Dissertation/Thesis Abstract

Nurse residency: An answer to improve new graduate nurse competency
by Kamboj, Amritpal K., D.N.P., Western University of Health Sciences, 2013, 175; 3560103
Abstract (Summary)

The Institute of Medicine (IOM) report To err is human: Building a safer health system raised the very important concern of patient safety. The ultimate goal of this report was to provide a call-for-action that promoted patient safety at the point-of-delivery (Kohn, Corrigan, & Donaldson, 2000). Registered Nurses (RNs) represent the largest discipline providing and coordinating patient care redesign. The aim of creating safe and quality care would not be possible without the presence of competent nurses. Conversely, new graduate nurses are prone to errors due to lack of transitional support from academics to practice. With the growing shortage of experienced RNs nationally, there is a need to evaluate and promote programs to assist in the transition, retention, and recruitment of competent new nurses. Structured residency programs offer a means to increase the competency of newly graduated RNs. This study performed secondary data analysis of the Versant 18-Week Residency Program to provide evidence of the success of this approach in assisting new nurses in their transition from academia to practice.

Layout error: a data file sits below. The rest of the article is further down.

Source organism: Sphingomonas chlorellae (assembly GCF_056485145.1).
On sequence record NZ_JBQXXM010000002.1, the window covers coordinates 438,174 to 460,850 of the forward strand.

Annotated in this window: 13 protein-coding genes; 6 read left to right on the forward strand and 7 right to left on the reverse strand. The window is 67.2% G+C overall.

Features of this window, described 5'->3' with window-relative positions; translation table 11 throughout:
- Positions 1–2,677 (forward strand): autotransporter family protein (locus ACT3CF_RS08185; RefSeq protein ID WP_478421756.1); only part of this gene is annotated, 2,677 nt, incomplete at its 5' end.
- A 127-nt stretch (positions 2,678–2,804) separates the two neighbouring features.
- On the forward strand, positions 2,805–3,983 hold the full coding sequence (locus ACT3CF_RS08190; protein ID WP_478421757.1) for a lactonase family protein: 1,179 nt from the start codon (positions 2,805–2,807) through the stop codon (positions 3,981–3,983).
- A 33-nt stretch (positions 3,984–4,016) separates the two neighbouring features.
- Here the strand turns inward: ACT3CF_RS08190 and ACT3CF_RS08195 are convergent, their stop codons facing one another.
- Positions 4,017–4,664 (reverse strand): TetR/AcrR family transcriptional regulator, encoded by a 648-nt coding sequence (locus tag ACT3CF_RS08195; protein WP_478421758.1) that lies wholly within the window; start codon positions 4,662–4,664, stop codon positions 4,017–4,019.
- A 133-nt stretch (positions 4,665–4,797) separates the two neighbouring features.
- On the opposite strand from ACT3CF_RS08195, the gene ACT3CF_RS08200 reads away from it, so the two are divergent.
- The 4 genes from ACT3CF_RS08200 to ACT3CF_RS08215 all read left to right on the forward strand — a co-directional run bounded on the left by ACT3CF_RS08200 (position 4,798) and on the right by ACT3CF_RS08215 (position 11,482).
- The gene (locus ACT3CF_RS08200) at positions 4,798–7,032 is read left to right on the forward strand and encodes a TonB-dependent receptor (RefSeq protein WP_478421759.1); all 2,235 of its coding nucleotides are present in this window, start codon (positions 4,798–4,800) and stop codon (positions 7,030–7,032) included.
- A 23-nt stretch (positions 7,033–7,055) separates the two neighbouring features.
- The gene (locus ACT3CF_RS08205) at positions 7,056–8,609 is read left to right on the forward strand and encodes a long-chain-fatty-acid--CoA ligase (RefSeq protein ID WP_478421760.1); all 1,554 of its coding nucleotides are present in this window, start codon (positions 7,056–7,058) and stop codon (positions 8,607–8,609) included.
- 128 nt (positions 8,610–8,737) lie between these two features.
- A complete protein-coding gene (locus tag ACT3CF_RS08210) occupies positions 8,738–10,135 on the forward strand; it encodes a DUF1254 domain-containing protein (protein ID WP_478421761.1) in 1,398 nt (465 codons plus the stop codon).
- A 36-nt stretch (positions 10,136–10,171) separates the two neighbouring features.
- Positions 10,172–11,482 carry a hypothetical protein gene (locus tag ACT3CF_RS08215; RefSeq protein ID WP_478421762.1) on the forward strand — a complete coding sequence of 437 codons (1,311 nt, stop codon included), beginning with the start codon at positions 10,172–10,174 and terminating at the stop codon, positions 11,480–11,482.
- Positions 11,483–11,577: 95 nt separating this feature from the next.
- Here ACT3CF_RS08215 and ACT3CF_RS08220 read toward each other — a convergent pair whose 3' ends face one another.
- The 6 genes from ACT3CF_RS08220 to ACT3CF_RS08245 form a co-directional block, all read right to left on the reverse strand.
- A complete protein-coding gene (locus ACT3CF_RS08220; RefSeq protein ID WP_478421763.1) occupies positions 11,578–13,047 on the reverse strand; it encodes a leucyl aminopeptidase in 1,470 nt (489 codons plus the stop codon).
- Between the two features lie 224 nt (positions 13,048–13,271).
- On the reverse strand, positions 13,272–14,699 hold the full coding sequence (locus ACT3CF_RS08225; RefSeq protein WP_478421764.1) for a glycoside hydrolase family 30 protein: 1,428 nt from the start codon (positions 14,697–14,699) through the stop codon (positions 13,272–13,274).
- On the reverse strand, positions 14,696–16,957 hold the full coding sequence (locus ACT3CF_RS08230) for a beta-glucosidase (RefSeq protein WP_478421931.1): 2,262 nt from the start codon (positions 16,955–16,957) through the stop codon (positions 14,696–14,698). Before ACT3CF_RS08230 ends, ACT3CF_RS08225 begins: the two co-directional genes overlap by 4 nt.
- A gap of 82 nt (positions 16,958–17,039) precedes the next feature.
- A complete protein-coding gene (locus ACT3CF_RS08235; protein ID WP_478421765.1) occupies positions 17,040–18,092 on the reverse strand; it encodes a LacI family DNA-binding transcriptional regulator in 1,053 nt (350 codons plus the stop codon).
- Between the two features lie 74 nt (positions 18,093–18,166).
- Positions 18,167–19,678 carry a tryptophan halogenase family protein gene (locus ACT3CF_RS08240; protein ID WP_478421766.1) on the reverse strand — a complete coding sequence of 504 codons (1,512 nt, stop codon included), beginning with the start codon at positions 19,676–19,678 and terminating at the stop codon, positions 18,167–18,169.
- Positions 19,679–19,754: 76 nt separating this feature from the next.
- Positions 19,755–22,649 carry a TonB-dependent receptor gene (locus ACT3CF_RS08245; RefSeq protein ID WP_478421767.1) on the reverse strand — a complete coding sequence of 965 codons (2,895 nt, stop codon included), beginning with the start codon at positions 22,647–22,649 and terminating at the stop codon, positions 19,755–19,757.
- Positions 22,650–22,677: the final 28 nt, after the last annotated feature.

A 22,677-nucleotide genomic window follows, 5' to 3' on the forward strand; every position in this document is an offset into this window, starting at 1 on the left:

Indexing (document details)
Advisor: Hicks, Rodney
Commitee: Early, Sean, Hanford, Karen
School: Western University of Health Sciences
Department: College of Graduate Nursing
School Location: United States -- California
Source: DAI-B 74/08(E), Dissertation Abstracts International
Subjects: Nursing
Keywords: Competency, New graduate nurses, Residency, Slater nursing competencies rating scale, Structured programs, Transition
Publication Number: 3560103
ISBN: 978-1-303-05794-6
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